Stop blaming the unvaccinated


As politicians battle over masks and mandates, heated rhetoric has been used to describe the fourth heartbreaking surge in COVID as a “pandemic of the unvaccinated.”

While it may serve to further divide red and blue states, I disagree with the assertion that the current surge in cases is driven simply by the unvaccinated. Why? First, the premise would assume complete efficacy with our vaccinated population, which is statistically incorrect (at least 15 million of the U.S. population never completed a second round of injections), which means they were not considered “fully vaccinated.”

Alternately, we need to examine what has occurred in nations with significantly higher vaccination rates than ours (the United Kingdom and Israel) to realize that variants have overrun the dramatic success achieved in those countries as well. Israel, once considered to be the most vaccinated country in the world, is facing a brutal fourth wave of COVID that has sent the country spiraling into another heartbreaking lockdown.

The unvaccinated could hardly be blamed for what is happening in either of these highly vaccinated countries.

The concept of blame

So why use blame? It defeats the purpose of encouraging those who are hesitant or possibly misinformed or disenfranchised to move forward. It lacks compassion. It does not encompass the art and science of nursing (for example, the University of Southern Indiana), such as those that hospitals have used to frame optimal nursing care. I abhor the idea of labeling because it denies the prospect of future comprehension.

Labeling reminds me of one of the saddest cases in my career.

An unfortunate case

I was the nurse caring for a man from a motor vehicular accident where an entire family was brutally killed. My patient was alleged to be the cause, with a blood alcohol level of 0.40%+ post hydration, intubated and ventilated, with a flailed chest and multiple orthopedic injuries as well as blunt head trauma. He was secured to the bed with handcuffs, although that was unnecessary. Multiple times I was asked how I could possibly care for such an individual, by the police and even a few colleagues. But it was not my place to judge the man.

He was in pain, and he was dying. I comforted him for the 2 weeks it took his battered body to pass into the next realm. No one visited him except the police, eagerly waiting for the man to wake up to explain the tragic events that occurred. It was my job to ease what pain I could and protect him from labels. Did he deserve the labels? Who knew? I did not care. I cared about his writhing and his physical anguish.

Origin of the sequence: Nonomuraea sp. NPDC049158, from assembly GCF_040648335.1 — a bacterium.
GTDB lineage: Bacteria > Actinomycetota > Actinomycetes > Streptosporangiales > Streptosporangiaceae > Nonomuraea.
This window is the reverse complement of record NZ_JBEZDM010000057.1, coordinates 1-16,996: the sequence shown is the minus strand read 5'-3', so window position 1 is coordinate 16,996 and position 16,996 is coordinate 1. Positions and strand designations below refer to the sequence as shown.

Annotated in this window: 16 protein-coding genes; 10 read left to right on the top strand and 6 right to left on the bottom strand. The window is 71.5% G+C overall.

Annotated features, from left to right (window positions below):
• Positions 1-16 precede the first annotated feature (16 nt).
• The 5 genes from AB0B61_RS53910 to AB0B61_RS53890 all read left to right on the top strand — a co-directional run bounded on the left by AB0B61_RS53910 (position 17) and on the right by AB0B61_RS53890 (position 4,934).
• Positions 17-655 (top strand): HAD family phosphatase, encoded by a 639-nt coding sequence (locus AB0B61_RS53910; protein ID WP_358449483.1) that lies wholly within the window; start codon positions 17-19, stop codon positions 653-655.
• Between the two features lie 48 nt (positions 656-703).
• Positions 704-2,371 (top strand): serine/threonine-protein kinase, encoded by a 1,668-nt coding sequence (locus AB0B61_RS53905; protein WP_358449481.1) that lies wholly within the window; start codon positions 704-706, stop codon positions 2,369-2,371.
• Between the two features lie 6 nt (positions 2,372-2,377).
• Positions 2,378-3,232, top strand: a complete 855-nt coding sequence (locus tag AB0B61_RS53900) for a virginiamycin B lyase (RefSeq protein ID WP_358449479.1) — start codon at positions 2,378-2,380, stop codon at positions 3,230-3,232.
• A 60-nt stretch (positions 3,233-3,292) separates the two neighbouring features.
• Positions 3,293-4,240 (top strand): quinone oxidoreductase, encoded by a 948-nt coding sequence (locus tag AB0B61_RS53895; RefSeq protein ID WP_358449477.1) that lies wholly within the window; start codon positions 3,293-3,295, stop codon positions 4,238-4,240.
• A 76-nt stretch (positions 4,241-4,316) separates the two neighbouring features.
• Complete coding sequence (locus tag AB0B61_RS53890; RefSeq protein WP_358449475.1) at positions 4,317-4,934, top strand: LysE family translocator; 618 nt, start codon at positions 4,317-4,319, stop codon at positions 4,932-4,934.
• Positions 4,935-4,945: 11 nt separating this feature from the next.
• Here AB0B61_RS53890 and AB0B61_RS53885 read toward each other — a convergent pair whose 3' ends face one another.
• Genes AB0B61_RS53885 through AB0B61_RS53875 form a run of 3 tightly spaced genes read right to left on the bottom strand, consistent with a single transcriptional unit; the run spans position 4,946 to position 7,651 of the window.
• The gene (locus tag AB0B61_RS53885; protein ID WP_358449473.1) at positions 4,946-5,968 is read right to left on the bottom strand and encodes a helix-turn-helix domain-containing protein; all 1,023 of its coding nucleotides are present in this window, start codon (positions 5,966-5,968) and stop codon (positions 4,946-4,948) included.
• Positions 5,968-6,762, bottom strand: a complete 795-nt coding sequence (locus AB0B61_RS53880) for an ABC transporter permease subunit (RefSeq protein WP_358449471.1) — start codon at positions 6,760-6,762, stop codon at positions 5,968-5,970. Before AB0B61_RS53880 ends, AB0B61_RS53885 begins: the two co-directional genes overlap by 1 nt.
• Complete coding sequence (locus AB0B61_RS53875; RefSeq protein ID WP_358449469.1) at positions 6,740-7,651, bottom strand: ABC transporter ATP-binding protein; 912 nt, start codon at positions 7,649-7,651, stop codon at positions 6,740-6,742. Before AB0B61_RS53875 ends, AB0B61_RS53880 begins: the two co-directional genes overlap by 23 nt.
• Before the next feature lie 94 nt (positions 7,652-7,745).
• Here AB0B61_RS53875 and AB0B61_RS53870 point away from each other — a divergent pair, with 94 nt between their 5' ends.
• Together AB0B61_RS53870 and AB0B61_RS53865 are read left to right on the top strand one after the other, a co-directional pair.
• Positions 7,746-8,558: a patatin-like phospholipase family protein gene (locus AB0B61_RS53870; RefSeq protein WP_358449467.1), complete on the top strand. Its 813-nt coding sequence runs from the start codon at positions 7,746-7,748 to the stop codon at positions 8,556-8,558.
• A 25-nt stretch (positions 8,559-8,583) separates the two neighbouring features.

The comparison

Blame did not help the situation then, nor does it help us move forward now. As nurses, we seek to work within a framework of understanding. As we tire of caring for thousands of COVID patients, we do not stop to ask if they “deserve” care or if they have taken precautions and lived reasonably prior to seeking assistance for disease. We would not be nurses if we did this.

Think about Gov. Greg Abbott, who has asked that Texans not be allowed to mandate masks for children returning to school. He has recently been diagnosed with COVID, despite assuring the public he is fully vaccinated. Politically, his diagnosis could be visualized as a fiasco for a purple state where he has been adamant in denying the efficacy of masks for children.

Yet, his diagnosis should not be fodder for the press. The first concern should be his health and well-being, similar for any man of his age and potential comorbidity.


We should be people first, human beings that remain interconnected by our need for care and survival, not conservatives, independents, or liberals, not “vaccinated or unvaccinated,” not seen as “breakthrough” infections, or the immunosuppressed possibly unable to mount a robust response to COVID.

Labels do not define the ability to effectively defeat coronavirus or variants, as highly vaccinated countries have demonstrated in recent months. We are in the midst of a global pandemic, and the battle is raging onward.

In fact, the longer this pandemic continues, the more likely it is we will need to live with this as an endemic disease, so we should stop blaming those who become ill and need support.

It could be any of us.

A version of this article first appeared on

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